The invention has several important technical advantages. The invention packages a number of desirable shipment error proofing functions in a single product. The packaging of these functions in a single product allows the creation of an affordable system that can be adapted for use at various points within a manufacturing facility. Because the invention can be used at multiple points within a manufacturing facility, use of the invention avoids the need to purchase multiple custom-developed systems. By using the invention to improve product quality, customer satisfaction is improved. The cost of rework and misshipments is also reduced or substantially eliminated. Because shipment error proofing is done automatically, the cost of manual inspection is reduced or substantially eliminated.
For a more complete understanding of the invention and its advantages reference is now made to the following descriptions, taken in conjunction with the accompanying drawings, in which:
FIG. 1 illustrates a general purpose computer that may be used with the present invention;
FIG. 2 illustrates a computerized shipment error proofing system constructed in accordance with the invention; and
FIGS. 3A and 3B illustrates an example flowchart of a computerized shipment error proofing system constructed in accordance with the invention.
The preferred embodiment of the present invention and its advantages are best understood by referring to FIGS. 1-3 of the drawings, like numerals being used for like and corresponding parts of the various drawings.
FIG. 1 illustrates a general purpose computer 22 that may be used with the computerized shipment error proofing system of the present invention. General purpose computer 22 may be used to execute applications comprising computerized shipment error proofing systems constructed in accordance with the presence invention. General purpose computer 22 may be adapted to execute any of the well known MS-DOS, PC-DOS, OS2, UNIX, MAC-OS and WINDOWS operating systems or other operating systems. General purpose computer 22 comprises processor 24, random access memory (RAM) 26, read only memory (ROM) 28, mouse 30, keyboard 32 and input/output devices, such as disk drives 34, printer 36, display 38, and communications link 40.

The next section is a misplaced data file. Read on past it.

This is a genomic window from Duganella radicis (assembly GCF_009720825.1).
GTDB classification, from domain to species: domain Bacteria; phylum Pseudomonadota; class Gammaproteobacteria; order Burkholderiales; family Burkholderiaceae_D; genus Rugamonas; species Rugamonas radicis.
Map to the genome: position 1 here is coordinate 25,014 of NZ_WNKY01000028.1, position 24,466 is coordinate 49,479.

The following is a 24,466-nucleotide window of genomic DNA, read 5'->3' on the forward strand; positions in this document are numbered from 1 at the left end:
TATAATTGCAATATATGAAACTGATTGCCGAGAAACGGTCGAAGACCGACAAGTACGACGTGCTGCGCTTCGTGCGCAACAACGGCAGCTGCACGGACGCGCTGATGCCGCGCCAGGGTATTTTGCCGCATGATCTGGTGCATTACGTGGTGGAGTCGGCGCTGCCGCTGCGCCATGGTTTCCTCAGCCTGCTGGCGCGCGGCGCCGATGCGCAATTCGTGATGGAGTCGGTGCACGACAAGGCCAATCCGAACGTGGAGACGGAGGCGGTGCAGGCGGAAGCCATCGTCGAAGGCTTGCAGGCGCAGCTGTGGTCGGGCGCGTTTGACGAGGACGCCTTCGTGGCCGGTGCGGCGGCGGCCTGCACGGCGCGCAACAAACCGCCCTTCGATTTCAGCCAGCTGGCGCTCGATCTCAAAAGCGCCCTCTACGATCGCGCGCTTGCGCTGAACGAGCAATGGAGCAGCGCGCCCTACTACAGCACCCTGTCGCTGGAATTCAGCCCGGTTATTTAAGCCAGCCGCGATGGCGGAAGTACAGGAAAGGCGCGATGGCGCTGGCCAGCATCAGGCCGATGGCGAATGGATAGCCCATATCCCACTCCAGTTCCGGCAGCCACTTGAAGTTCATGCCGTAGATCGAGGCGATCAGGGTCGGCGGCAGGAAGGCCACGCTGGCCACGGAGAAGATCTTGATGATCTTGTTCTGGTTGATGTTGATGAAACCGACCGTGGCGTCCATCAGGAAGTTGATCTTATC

The present invention includes programs that may be stored in RAM 26, ROM 28 or disk drives 34 and may be executed by processor 24. Communications link 40 is connected to a computer network but could also be connected to a telephone line, an antenna, a gateway, or any other type of communication link. Disk drives 34 may include a variety of types of storage media such as, for example, floppy disk drives, hard disk drives, CD-ROM drives, or magnetic tape drives. Although this embodiment employs a plurality of disk drives 34, a single disk drive 34 could be used without departing from the scope of the invention. FIG. 1 only provides one example of a computer that may be used with the invention. The invention could be used on computers other than general purpose computers, as well as on general purpose computers without conventional operating systems.
FIG. 2 illustrates a computerized shipment error proofing system constructed in accordance with the invention. In this embodiment, the computerized shipment error proofing system comprises software running on general purpose computer 22 and on scan gun 42. Scan gun 42 is connected to printer 44. The illustrated computerized shipment error proofing system may be used to determine the identity of a product 46 wherein product 46 has an identification symbol, such as bar code 48, readable by scan gun 42. Although scan gun 42 is operable to read a bar code 48, any type of product identification symbol could be used with an appropriate scan gun 42. In addition, any of the standard types of bar codes 48 could be used with the present invention.
In this embodiment, scan gun 42 may be a commercially available scan gun such as those available from Telxon or Symbol. Scan gun 42 may comprise a processor such as a microprocessor connected to an input device such as a keypad and an output device such as a liquid crystal display. If scan gun 42 does not provide an input device or an output device, then input devices or output devices such as are available on computer 22 may be used to take input from a user of scan gun 42 and display output from scan gun 42 to the user. In this embodiment, scan gun 42 is programmable and is capable of running computer software programs stored therein. A scanner other than a gun-type scanner could be used without departing from the scope of the invention.